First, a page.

A belated Happy Mother’s Day to all the moms!
I have the great privilege of being the mother to three wonderful adult daughters. I share a little bit about those years in my first book, The Uncluttered Mother https://a.co/d/7ij92dS. Motherhood has been my greatest joy and endeavor in life. No matter what else I may fail or succeed at, it will pale in comparison to the value I have put on raising and loving human beings.
Two of my daughters are (fabulous!) mothers themselves now, while they simultaneously juggle artistic and career endeavors. Having more little children to love and watch grow fills my heart to overflowing. They are each precious, unique individuals who have come here to fulfill their own destinies, to follow their curiosities, to hopefully become more and more of themselves.
Caregivers are crucial in this whole process of unfolding a human being, this metamorphosis. And treating children like complete human beings, validating their feelings and experiences, shaping their habits (because habits make up a life), guiding and loving them, is no small task. It’s huge.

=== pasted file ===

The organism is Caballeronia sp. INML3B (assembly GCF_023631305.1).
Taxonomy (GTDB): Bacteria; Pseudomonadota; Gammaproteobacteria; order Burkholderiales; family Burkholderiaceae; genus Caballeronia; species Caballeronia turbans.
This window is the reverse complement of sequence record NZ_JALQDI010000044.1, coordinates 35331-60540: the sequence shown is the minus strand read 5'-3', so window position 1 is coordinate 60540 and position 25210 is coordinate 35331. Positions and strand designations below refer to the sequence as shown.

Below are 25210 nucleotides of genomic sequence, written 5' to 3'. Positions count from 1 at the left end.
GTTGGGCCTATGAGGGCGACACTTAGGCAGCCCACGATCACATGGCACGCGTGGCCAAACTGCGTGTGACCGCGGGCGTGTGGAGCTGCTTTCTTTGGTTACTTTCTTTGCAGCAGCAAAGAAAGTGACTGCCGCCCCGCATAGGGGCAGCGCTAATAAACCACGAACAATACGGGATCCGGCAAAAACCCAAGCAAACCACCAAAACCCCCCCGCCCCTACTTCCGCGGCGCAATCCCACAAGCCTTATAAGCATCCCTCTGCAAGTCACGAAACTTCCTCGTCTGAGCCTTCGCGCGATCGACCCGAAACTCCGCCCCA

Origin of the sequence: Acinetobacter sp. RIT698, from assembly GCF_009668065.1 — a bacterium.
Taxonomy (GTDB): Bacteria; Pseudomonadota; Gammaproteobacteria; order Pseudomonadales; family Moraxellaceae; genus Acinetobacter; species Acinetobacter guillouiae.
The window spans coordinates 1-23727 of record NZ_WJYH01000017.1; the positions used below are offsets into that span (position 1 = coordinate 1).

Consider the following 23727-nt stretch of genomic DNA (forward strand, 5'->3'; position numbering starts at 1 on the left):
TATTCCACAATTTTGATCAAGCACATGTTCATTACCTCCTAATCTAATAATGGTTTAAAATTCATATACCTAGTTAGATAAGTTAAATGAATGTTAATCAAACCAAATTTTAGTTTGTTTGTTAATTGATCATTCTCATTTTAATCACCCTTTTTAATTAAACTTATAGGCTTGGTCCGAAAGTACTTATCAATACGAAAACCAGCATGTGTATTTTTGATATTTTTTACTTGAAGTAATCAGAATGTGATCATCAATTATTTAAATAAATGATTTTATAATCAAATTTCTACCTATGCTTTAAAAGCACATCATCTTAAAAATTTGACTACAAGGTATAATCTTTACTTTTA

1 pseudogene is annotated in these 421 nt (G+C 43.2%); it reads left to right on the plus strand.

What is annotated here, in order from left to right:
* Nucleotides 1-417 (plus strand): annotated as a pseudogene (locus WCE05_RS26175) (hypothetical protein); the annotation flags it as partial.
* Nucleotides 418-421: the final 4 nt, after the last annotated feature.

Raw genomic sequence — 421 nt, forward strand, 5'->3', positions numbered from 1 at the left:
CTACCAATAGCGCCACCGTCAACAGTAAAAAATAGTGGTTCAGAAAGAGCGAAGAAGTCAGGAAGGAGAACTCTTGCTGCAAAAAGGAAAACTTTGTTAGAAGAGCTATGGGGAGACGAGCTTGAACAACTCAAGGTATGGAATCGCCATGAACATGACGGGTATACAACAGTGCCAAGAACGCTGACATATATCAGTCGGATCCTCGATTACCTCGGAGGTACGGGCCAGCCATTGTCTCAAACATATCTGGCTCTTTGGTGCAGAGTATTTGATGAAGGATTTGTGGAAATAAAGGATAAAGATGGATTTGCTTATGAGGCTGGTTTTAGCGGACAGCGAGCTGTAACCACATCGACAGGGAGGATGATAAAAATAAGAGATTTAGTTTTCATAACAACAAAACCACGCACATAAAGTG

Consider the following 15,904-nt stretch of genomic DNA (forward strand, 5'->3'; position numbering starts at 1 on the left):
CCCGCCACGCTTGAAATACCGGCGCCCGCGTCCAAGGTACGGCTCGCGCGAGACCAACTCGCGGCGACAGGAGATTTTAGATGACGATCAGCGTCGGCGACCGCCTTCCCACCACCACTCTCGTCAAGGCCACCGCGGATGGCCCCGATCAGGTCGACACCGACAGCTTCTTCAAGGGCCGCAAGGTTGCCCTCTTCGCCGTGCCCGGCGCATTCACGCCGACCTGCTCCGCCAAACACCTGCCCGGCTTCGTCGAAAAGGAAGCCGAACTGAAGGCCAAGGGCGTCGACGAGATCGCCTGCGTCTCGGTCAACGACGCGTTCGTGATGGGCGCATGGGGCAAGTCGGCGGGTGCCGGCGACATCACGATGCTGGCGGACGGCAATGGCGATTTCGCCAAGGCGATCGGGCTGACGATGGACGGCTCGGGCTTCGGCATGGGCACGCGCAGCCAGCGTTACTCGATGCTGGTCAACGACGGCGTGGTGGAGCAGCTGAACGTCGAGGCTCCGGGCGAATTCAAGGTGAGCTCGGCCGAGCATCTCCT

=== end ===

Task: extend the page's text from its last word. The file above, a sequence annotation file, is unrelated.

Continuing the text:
So my wish is that rather than just giving lip service to mothers on Mother’s Day about how much we value that role, society supports mothers with action.
What would that look like?
It would look like less pressure on young woman to treat motherhood like some little side gig while they are fulfilling their other roles, especially in the workplace.
It would look like longer maternity leave, and better and more affordable childcare.
It would look like more extensive follow-up for the physical and mental well-being of the moms- not just the infants- postpartum.
And it would look like longer paternity leave and more support for dads who are trying to be involved fathers, or equal participants in the massive job of child-rearing.
It would look like treating early childhood like the crucial and sacred stage of life that it is instead of some stage to pass through to get the “important ones”.
It would look like protecting children from trauma.
Before I go, I want to give a special shout-out to alienated moms, the mothers who were unjustifiably cut out of their child’s life after divorce. Because of my own experience of being alienated from my loving mother when I was four years old, I have come to know many alienated parents, and have heard too many heart wrenching stories. For any of you reading this, I see you, I honor you, and my greatest hope for you is that your children make their way back home to you.